Together, but still lonely? Steps to strengthen togetherness in the workplace

Have you felt lonely? Or lonely at work? Has remote work increased your sense of loneliness?

In one way or another, loneliness touches us all. As many as one out of three Finns experiences loneliness on a regular basis, which means no workplace is immune to this phenomenon.

The experience of loneliness cannot be defined through the number of social contacts or other external factors. Emotional loneliness happens when you are in company but still feel lonely; it is the most painful form of loneliness. Experienced loneliness may accumulate in a work community. Unfortunately phenomena such as ostracism, discrimination and rejection are not limited to the school world, but affect workplaces, too. Recognising these hidden phenomena requires vigilance and courage from everyone. Identifying loneliness and tackling the phenomenon in the work community is crucial, as it may have long-term impacts. The sense of exclusion in the workplace impairs productivity and, in the long term, affects coping at work. It may also increase the risk of other mental health issues.

Professor Niina Junttila, a researcher specialised in loneliness, suggested that loneliness activates our inherent alarm system: stress hormones increase and blood vessels contract (Yle, 2021). The amount of cortisol increases, while oxytocin and serotonin levels collapse and the immune system weakens. This goes to show that loneliness is a highly holistic and subjective experience. People experiencing loneliness have a tenfold risk of depression or anxiety disorder.

According to research, the COVID-19 pandemic which forced us to switch to remote work and restrict our social contacts has resulted in an increased sense of loneliness both at work and at leisure. The results of the Finnish Institute of Occupational Health survey How is Finland doing? (2021) indicate that well-being at work has diminished especially among young remote workers who live alone. Work motivation has decreased among people living alone while boredom at work has increased. The trend is logical, considering that the work community is only available online, which is another factor contributing to loneliness.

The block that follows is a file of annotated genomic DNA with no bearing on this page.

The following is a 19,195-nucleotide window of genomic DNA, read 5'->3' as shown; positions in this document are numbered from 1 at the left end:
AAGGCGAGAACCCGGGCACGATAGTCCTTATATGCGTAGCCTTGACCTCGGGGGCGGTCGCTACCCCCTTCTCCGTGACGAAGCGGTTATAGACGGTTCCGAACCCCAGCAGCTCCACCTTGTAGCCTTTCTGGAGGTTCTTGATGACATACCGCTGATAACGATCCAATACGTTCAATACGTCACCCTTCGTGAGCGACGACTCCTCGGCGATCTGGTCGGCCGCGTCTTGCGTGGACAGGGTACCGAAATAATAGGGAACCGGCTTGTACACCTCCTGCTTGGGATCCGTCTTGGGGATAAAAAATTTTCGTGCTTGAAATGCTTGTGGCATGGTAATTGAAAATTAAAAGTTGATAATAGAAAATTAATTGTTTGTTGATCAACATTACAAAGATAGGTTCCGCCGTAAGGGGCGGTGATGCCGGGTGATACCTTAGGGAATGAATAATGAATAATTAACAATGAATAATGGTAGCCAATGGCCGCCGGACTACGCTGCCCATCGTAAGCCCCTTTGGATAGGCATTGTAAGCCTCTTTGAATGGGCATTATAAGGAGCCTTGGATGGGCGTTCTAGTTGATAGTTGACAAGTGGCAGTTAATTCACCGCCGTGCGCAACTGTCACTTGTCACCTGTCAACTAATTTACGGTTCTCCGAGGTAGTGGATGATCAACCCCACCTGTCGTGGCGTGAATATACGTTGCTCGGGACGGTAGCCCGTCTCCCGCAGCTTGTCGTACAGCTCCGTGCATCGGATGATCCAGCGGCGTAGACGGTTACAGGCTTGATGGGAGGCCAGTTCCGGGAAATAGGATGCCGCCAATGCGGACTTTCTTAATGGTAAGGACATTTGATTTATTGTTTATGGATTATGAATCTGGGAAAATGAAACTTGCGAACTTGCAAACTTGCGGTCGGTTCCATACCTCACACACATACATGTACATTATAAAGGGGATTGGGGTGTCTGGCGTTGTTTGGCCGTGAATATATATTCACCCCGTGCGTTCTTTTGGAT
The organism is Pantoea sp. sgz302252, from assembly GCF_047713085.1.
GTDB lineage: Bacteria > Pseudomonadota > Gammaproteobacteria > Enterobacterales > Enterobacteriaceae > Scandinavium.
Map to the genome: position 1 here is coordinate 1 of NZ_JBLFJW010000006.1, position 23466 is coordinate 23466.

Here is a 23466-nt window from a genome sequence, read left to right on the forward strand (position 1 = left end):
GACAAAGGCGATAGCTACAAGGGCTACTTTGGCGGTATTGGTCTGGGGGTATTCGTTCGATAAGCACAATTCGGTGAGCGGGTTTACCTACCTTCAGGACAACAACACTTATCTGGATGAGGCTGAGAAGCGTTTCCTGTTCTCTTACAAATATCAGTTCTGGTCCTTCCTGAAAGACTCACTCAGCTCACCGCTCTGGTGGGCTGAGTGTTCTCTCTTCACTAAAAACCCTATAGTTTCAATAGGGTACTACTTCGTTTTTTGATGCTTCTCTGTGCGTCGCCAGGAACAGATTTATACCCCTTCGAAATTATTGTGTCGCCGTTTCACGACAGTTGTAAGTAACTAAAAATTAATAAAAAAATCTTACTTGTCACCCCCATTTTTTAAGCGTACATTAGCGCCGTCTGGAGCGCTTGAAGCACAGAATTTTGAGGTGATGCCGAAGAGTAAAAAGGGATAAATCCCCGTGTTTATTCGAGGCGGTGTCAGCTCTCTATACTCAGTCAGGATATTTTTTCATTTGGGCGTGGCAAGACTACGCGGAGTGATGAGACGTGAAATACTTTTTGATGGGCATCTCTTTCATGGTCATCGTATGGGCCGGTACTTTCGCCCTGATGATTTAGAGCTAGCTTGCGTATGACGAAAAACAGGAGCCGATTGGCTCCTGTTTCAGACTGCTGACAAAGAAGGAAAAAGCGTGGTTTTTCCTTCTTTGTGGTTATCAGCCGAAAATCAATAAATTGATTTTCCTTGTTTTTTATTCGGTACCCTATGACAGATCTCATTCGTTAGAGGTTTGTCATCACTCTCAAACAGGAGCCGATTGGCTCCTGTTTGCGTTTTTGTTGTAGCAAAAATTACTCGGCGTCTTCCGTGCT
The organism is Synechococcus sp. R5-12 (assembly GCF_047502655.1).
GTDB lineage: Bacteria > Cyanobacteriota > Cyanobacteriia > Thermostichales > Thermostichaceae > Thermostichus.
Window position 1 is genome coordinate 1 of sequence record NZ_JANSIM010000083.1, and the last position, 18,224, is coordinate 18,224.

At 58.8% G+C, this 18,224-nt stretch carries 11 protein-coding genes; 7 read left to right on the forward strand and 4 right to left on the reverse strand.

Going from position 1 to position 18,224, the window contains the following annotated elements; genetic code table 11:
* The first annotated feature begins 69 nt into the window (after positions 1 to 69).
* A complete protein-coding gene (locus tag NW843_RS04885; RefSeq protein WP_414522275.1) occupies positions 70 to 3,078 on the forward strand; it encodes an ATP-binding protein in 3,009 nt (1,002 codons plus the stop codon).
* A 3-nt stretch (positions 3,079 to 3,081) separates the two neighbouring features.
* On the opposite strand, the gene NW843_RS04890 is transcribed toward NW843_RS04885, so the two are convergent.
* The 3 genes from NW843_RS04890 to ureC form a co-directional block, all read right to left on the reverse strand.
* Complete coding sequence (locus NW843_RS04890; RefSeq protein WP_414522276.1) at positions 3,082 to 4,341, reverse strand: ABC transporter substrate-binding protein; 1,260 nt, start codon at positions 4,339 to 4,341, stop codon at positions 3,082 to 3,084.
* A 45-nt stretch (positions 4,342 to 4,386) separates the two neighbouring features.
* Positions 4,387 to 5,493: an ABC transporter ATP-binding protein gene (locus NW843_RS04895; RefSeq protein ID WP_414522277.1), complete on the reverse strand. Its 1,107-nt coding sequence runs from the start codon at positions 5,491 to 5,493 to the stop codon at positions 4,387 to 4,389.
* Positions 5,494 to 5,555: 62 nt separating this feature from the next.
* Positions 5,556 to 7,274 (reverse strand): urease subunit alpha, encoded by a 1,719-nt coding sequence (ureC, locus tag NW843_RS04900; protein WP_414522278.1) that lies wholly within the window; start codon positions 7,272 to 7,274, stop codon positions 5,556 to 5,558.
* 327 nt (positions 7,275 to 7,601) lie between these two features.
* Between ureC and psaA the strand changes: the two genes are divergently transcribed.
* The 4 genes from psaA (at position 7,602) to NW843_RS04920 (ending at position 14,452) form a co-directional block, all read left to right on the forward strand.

Six small steps to tackle loneliness

According to Doctoral Researcher Outi Köhler, the internal strength of an organisation is not dependent on strong individuals but emerges as a result of understanding the significance and functionality of peer relationships within and between teams and among company management (University of Turku, 2021). Strength lies in genuinely seeing, hearing and connecting with each other. By cherishing relationships, we can achieve a great deal of good on the level of individuals. As with many other things, small steps make a big difference.

Here is a list of six small steps that can help tackle loneliness and create connections in the workplace:

  1. Identify loneliness: pay attention if a team member tends to withdraw or is regularly left outside the group. Is there something you can do? Which words and expressions could you use to foster connection, encourage participation, suggest teamwork and ask for opinion? Identify situations where it is possible to participate and involve others.